Transforming Africa’s energy sector in 2022: Five persons to watch


The African Energy Chamber (AEC) has launched its highly anticipated annual outlook, ‘the State of African Energy 2022,’ outlining the continent’s sector and providing insight into challenges and opportunities the continent has and continues to face. In the report, the chamber identifies and celebrates Africa’s top movers and shakers for 2022, drawing attention to influential individuals who are expected to shape Africa’s energy sector in 2022 and beyond.

H.E. Macky Sall, President of the Republic of Senegal

As in-coming African Union Chair, H.E. President Macky Sall, who previously served as Managing Director of Petrosen and Minister of Petroleum and Energies, will be seen as a rational and conciliatory voice for the battle on fossil fuels between Africa and the developed world. Domestically, and despite the global call for fossil fuel abandonment, the push for first oil at the Woodside operated Sangomar development with BP continues to be on every industry player’s radar, especially given the proximity of the projects to developed western markets. How the President navigates issues of fossil fuel developments in an energy transition context will be observed by the rest of the continent, particularly as project success opens the MSGBC basin up to further investment.


Hon. Gwede Mantashe, Minister of Mineral Resources and Energy, South Africa

Hon. Minister Mantashe has been laser focused on creating the right legal framework for South Africa’s offshore gas resources to be monetised and developed in order to provide much needed energy feedstock for power generation. TotalEnergies discovered significant quantities of gas in February 2019, and in 2022, we expect Hon. Minister Mantashe to finalise the long-awaited new oil and gas law that will give clarity to investors, pushing it through parliament and getting it signed into law. We also expect him to finalize the ongoing restructuring of oil and gas state owned enterprises in the oil and gas sector, making them more efficient and profitable entities going forward. Hon. Minister Mantashe is likely to strengthen his advocacy for positioning South Africa as a major gas player in 2022. He is also a voice of reason on climate concerns around decarbonization. Additionally, Hon. Minister Mantashe is also in charge of developing South Africa’s capacity to increase value creation from battery minerals, which will only grow in importance as demand for batteries increases globally.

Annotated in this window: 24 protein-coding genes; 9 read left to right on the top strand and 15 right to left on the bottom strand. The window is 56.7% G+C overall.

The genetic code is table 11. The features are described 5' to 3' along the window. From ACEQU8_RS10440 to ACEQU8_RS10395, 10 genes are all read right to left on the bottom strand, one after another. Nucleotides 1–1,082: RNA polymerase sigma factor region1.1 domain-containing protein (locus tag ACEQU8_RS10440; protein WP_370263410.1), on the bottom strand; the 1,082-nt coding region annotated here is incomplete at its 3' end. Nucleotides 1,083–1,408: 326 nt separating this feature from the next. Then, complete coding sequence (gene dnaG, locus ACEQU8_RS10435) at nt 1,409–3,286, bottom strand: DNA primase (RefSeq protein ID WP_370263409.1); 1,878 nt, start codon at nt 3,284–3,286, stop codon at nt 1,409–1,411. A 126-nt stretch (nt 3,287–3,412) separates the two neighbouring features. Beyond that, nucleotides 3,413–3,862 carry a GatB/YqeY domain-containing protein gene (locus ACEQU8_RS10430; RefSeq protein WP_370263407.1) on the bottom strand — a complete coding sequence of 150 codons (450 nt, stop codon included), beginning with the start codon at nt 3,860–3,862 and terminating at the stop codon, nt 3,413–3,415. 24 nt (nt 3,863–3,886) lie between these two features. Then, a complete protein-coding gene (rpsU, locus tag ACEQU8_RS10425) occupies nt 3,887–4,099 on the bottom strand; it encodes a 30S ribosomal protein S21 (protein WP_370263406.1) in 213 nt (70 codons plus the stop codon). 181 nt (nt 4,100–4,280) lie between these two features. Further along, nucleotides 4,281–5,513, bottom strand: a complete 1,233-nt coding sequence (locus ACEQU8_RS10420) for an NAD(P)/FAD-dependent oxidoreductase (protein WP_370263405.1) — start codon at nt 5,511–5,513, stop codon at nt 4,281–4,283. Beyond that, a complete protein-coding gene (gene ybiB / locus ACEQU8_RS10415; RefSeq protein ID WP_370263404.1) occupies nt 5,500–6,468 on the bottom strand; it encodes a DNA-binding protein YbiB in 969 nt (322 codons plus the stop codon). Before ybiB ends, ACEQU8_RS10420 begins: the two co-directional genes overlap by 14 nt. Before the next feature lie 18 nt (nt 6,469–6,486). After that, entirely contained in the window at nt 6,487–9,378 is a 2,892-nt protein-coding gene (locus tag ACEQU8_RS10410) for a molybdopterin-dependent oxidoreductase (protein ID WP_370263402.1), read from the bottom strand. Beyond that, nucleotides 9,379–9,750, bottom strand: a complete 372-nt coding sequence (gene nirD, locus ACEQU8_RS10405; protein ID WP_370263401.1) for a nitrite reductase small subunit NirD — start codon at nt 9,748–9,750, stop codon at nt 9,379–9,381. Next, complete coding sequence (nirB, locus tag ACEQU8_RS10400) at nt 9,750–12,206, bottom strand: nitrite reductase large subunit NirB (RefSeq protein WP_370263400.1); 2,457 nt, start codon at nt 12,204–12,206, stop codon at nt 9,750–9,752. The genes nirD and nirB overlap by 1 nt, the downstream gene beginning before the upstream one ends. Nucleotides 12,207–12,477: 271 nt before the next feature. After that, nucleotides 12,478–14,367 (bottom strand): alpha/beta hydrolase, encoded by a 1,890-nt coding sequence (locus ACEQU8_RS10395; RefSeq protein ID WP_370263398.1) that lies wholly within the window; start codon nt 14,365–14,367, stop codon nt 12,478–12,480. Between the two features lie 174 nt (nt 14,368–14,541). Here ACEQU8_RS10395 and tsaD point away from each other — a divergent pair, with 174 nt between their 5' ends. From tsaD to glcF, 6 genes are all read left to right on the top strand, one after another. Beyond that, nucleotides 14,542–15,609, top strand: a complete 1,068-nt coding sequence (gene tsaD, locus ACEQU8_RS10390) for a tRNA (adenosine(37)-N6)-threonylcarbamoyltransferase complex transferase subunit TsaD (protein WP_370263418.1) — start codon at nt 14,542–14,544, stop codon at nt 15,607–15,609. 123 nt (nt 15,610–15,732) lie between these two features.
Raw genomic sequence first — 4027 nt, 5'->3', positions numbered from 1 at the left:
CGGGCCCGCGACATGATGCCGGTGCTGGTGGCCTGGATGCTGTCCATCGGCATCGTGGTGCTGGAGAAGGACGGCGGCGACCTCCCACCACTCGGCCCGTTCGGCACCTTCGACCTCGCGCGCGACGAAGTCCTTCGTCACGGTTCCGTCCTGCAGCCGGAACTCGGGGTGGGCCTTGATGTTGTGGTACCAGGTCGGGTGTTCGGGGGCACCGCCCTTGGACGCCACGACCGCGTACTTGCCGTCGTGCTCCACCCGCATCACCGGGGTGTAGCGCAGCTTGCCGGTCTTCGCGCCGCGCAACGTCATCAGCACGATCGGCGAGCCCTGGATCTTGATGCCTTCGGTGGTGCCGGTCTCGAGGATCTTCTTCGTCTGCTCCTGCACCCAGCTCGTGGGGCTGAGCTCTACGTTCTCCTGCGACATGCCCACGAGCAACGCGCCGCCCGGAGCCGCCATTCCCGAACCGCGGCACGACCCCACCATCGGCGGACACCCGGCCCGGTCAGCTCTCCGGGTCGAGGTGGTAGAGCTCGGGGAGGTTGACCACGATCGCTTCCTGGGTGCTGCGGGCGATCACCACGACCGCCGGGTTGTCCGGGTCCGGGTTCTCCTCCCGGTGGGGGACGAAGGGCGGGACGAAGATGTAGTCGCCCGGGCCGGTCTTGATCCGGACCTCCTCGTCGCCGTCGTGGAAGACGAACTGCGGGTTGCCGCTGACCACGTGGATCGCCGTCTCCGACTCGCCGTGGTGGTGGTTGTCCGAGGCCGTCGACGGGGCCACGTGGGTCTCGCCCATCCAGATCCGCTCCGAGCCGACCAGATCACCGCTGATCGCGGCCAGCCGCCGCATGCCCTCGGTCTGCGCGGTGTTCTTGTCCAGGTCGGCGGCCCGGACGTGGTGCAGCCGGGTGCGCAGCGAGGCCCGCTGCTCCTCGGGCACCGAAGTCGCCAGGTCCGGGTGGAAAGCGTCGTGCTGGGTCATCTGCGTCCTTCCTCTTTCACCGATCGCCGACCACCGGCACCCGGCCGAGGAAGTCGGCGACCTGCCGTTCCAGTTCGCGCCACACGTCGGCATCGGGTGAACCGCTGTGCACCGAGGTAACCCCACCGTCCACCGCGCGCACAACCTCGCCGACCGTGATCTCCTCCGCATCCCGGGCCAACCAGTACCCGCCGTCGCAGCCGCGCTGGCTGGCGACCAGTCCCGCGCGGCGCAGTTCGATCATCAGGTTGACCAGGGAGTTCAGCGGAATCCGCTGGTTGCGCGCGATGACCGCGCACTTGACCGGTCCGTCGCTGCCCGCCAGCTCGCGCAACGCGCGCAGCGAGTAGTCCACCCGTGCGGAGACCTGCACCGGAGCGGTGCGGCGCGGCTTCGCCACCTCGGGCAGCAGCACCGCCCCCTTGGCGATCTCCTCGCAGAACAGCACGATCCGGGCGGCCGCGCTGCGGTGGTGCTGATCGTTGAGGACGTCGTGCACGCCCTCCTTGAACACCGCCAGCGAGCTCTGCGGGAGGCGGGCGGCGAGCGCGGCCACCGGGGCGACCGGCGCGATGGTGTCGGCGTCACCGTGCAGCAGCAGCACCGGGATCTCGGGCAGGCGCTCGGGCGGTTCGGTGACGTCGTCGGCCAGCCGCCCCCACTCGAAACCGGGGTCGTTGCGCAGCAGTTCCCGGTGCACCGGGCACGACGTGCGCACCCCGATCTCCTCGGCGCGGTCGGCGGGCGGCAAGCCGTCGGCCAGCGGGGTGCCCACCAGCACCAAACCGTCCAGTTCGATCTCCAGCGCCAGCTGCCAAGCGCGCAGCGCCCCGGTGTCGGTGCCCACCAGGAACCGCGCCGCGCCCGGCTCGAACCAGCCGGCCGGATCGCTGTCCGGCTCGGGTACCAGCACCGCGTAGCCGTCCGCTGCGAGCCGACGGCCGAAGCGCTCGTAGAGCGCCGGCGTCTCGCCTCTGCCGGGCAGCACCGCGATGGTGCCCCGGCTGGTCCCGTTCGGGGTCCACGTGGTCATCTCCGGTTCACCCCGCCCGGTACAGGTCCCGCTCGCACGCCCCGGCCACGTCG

Hu Xiaolian, Chairman, Export-Import Bank of China


Chinese lending to Africa, including those directed towards African related energy projects, continues to be on the decline since its peak in 2013. However, China’s Export- Import Bank (Eximbank) continues to be the single largest lender or underwriter of debt to Africa, in line with the Chinese government’s long-term initiatives. Loans to African projects from China’s Eximbank continue to be cost competitive and therefore attractive. However, they are increasingly only available to commercially viable projects with Chinese involvement. China Eximbank is also a major provider of credit lines to African infrastructure focused lenders like the Afreximbank and the African Finance Corporation. Backed by over USD800 billion in assets, Ms Hu Xiaolian is expected to wield significant influence in Africa’s energy sector in 2022, deciding on the financing and refinancing of multi-billion dollar deals in Africa, from strategic mineral projects in the Democratic Republic of the Congo and Zambia, to oil backed loans in Angola and hydropower projects in Nigeria.

Patrick Pouyanné, CEO, TotalEnergies

TotalEnergies’ likely resumption of its multibillion-dollar Liquified Natural Gas (LNG) project offshore Mozambique in Q1 2022 puts Mr Pouyanné in charge of arguably the most important energy project on the continent this decade. TotalEnergies Mozambique LNG project is expected to attract $20 billion in investment, leading to multiple years of double-digit growth for Mozambique once completed. TotalEnergies continues to hold the largest individual share of oil and gas resources in Africa. Following recent project success such as the completion of the Egina project in Nigeria, the energy major is flexing its muscles by lining up additional ventures for 2021 in Nigeria, Angola, and Uganda. Developing and operating these assets in 2022, in addition to other sizeable projects including the development of OML99 Block in Nigeria – expected to produce 60,000 bpd -; and deploying USD $1.2 billion to develop Zinia 2 in Angola’s block 17, will make Patrick Pouyanné yet again the most active International Oil Company CEO in Africa in 2022.

Tony Elumelu, Chairman, Heirs Holdings

Mr. Elumelu’s company Heirs Holding is likely to solidify its position as a rising star amongst African energy sector players, as the company puts into action plans to increase the output of its recently purchased OML 17 asset – which currently produces 27,000 bopd. The market is watching Heirs Holding to see if it will be successful in operating such an asset. Upon success, it is very likely that this will not be the last deal Heirs Holdings acquires from divesting IOCs, emphasizing the role of domestic companies in Africa’s hydrocarbon future. Additionally, Mr Elumelu’s control over the 2,000mw of installed power capacity in Nigeria – via recent acquisitions – also makes him a force to reckoned with in the power space, not only in Nigeria, but also in the entire region where the demand for power continues to grow.—APO Group

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